< Back to previous page
Waiting impulsivity: a distinctive feature of ADHD neuropsychology?
Journal Contribution - Journal Article
Impulsivity is a core feature of attention-deficit hyperactivity disorder (ADHD). It has been conceptualized in a number of different ways. In the current article, we examine how the new concept of "waiting impulsivity", which refers to premature responding before a scheduled target appears, adds to our understanding of impulsivity in ADHD. Sixty children (8-12 years old; 30 ADHD; 30 typically developing controls) completed the 4-choice serial reaction time task, a measure of waiting impulsivity, alongside tasks measuring inhibitory control and temporal discounting and questionnaires measuring behavioral disorder symptoms, delay aversion, and various aspects of impulsivity. A multiple logistic regression model was used to explore the contribution of the primary task outcomes to predict group membership. Children with ADHD displayed more waiting impulsivity and less inhibitory control; they did not differ in temporal discounting. There was no correlation between waiting impulsivity and inhibitory control. Waiting impulsivity was correlated with parent-reported ratings of hyperactivity/impulsivity, inattention, oppositional defiant disorder (ODD), and conduct disorder (CD) and with self-reported delay aversion ratings. Only waiting impulsivity was a significant predictor of ADHD status. In conclusion, waiting impulsivity is distinct from inhibitory control deficits and predicts ADHD status independently of it. Future research needs to examine the relationship with delay aversion and ODD/CD more thoroughly.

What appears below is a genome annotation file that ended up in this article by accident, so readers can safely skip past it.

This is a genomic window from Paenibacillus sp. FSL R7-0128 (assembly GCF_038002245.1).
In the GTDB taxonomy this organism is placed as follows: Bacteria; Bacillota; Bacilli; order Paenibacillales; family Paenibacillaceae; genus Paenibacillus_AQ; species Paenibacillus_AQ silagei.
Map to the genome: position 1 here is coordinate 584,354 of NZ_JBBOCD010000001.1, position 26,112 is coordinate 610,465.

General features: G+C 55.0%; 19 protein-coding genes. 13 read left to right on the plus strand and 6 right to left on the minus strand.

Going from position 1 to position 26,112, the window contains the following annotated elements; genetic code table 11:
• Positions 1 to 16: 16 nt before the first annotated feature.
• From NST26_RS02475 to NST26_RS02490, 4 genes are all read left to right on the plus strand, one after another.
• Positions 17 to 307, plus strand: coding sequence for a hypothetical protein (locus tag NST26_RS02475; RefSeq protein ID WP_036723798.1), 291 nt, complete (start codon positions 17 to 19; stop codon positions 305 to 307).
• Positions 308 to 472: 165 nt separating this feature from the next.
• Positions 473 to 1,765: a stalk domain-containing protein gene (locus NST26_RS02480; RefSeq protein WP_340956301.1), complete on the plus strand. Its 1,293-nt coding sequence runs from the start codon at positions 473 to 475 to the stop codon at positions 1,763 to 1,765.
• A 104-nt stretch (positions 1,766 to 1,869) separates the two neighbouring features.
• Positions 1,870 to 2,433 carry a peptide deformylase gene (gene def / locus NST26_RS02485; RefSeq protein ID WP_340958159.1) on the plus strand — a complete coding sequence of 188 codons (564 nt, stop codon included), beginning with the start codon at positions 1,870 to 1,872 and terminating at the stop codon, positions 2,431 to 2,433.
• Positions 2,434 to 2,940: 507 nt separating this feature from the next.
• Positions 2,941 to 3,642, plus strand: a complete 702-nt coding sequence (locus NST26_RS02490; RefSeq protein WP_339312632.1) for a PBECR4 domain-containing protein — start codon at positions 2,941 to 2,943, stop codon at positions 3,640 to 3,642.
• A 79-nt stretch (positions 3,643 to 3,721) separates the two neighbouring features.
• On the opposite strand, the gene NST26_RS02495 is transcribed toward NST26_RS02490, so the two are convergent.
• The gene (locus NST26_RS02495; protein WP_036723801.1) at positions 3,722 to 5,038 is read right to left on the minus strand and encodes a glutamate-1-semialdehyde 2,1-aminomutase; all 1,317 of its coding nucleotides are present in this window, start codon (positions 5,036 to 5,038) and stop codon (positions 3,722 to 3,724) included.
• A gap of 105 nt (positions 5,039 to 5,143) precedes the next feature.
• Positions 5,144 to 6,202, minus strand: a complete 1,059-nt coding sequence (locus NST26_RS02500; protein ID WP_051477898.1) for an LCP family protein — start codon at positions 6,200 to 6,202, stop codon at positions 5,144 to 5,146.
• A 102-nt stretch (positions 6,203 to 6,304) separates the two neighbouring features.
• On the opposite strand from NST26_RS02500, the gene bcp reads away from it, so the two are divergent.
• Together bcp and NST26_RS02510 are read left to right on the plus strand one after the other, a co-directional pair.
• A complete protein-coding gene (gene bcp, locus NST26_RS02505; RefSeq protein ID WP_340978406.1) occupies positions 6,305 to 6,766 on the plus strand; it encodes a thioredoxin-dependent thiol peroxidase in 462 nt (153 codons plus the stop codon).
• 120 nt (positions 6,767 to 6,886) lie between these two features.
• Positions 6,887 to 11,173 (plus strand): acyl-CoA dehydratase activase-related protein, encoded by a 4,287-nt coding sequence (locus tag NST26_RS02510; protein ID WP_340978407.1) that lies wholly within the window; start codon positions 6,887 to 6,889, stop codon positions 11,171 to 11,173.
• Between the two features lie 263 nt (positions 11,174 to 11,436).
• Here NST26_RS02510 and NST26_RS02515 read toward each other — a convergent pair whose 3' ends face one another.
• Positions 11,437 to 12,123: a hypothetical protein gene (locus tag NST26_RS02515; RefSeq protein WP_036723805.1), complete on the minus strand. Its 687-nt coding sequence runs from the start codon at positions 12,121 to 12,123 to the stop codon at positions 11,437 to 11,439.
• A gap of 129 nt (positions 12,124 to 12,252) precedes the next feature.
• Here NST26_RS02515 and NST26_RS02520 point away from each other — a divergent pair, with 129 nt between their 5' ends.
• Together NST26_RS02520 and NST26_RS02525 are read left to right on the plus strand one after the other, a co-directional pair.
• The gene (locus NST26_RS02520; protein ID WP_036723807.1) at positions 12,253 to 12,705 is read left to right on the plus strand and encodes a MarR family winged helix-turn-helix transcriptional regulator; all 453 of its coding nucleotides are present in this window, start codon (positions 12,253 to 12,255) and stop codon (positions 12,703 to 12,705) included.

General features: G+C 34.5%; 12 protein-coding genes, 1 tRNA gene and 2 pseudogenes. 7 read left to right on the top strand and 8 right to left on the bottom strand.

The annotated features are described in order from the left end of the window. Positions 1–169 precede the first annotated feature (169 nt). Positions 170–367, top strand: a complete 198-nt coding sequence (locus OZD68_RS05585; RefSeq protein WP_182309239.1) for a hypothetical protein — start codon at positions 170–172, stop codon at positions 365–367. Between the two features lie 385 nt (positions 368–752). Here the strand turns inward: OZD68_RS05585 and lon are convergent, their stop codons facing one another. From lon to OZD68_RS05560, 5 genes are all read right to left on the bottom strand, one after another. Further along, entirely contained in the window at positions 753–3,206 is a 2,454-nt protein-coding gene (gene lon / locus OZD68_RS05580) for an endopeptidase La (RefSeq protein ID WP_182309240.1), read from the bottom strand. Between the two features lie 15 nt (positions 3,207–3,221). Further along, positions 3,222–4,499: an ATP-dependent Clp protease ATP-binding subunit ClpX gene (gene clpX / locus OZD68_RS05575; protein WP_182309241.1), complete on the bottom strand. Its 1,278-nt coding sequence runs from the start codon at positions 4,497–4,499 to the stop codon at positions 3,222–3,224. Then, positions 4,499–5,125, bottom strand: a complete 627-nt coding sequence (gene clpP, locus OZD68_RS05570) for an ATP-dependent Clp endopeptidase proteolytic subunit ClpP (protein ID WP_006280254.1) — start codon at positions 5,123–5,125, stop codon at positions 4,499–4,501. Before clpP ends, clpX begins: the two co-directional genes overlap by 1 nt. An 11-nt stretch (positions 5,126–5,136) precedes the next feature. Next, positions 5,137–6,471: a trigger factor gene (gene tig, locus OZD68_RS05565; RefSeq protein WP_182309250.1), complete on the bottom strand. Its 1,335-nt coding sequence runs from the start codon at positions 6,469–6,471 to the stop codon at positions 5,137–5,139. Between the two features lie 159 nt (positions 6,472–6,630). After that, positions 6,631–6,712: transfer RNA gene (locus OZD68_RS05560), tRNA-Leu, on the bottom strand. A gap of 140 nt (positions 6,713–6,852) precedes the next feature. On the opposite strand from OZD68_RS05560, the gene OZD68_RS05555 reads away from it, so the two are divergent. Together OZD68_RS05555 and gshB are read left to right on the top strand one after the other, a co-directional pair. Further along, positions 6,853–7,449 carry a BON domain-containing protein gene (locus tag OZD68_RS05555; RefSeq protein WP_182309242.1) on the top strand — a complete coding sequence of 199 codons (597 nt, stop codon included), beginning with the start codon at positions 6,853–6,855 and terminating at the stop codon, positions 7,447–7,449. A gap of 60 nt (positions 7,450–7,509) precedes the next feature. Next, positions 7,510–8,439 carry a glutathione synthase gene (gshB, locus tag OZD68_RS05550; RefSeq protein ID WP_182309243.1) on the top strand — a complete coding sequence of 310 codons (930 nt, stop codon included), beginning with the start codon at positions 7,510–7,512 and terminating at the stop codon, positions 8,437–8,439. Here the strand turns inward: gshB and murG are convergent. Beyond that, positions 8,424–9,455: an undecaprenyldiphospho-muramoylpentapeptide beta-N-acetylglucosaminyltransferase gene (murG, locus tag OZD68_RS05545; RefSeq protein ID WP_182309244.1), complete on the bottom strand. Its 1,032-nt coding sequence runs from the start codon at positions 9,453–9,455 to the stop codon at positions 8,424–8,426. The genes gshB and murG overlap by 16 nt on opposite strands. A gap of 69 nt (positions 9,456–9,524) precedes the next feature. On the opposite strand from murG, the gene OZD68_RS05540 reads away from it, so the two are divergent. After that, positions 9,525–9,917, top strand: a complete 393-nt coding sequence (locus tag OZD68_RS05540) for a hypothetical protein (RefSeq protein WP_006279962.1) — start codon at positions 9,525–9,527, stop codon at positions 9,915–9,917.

Journal: Child Neuropsychology
Pages: 122 - 129
Authors from:Higher Education